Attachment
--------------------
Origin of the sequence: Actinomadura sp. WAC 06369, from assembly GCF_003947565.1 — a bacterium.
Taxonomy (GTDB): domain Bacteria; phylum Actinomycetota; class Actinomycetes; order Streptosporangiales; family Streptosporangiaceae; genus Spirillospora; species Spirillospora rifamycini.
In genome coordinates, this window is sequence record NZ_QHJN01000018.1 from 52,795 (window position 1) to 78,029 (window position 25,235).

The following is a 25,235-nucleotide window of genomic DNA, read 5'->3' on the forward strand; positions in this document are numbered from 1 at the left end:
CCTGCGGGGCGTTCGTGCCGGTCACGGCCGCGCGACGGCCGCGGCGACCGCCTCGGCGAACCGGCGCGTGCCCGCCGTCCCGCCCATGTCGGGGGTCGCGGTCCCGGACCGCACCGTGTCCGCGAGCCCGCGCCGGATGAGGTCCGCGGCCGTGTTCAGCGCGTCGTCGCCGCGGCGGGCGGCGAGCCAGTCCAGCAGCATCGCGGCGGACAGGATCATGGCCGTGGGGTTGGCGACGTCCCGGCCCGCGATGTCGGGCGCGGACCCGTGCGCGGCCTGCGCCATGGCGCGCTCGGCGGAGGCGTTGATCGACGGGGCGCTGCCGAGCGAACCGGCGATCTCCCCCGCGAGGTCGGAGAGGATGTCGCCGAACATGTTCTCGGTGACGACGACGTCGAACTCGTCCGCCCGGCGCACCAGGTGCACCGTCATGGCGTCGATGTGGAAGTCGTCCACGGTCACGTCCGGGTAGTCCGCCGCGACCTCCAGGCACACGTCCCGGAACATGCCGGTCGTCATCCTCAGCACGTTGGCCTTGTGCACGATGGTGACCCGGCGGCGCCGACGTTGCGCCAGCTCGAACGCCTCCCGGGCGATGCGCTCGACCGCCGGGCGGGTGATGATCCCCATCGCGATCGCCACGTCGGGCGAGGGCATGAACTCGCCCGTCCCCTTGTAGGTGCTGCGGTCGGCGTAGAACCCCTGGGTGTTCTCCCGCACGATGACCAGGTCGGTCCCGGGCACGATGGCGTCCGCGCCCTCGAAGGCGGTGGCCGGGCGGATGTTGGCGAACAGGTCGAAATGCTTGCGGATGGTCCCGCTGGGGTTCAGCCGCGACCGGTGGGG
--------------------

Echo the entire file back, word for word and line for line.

Origin of the sequence: Actinomadura sp. WAC 06369, from assembly GCF_003947565.1 — a bacterium.
Taxonomy (GTDB): domain Bacteria; phylum Actinomycetota; class Actinomycetes; order Streptosporangiales; family Streptosporangiaceae; genus Spirillospora; species Spirillospora rifamycini.
In genome coordinates, this window is sequence record NZ_QHJN01000018.1 from 52,795 (window position 1) to 78,029 (window position 25,235).

The following is a 25,235-nucleotide window of genomic DNA, read 5'->3' on the forward strand; positions in this document are numbered from 1 at the left end:
CCTGCGGGGCGTTCGTGCCGGTCACGGCCGCGCGACGGCCGCGGCGACCGCCTCGGCGAACCGGCGCGTGCCCGCCGTCCCGCCCATGTCGGGGGTCGCGGTCCCGGACCGCACCGTGTCCGCGAGCCCGCGCCGGATGAGGTCCGCGGCCGTGTTCAGCGCGTCGTCGCCGCGGCGGGCGGCGAGCCAGTCCAGCAGCATCGCGGCGGACAGGATCATGGCCGTGGGGTTGGCGACGTCCCGGCCCGCGATGTCGGGCGCGGACCCGTGCGCGGCCTGCGCCATGGCGCGCTCGGCGGAGGCGTTGATCGACGGGGCGCTGCCGAGCGAACCGGCGATCTCCCCCGCGAGGTCGGAGAGGATGTCGCCGAACATGTTCTCGGTGACGACGACGTCGAACTCGTCCGCCCGGCGCACCAGGTGCACCGTCATGGCGTCGATGTGGAAGTCGTCCACGGTCACGTCCGGGTAGTCCGCCGCGACCTCCAGGCACACGTCCCGGAACATGCCGGTCGTCATCCTCAGCACGTTGGCCTTGTGCACGATGGTGACCCGGCGGCGCCGACGTTGCGCCAGCTCGAACGCCTCCCGGGCGATGCGCTCGACCGCCGGGCGGGTGATGATCCCCATCGCGATCGCCACGTCGGGCGAGGGCATGAACTCGCCCGTCCCCTTGTAGGTGCTGCGGTCGGCGTAGAACCCCTGGGTGTTCTCCCGCACGATGACCAGGTCGGTCCCGGGCACGATGGCGTCCGCGCCCTCGAAGGCGGTGGCCGGGCGGATGTTGGCGAACAGGTCGAAATGCTTGCGGATGGTCCCGCTGGGGTTCAGCCGCGACCGGTGGGG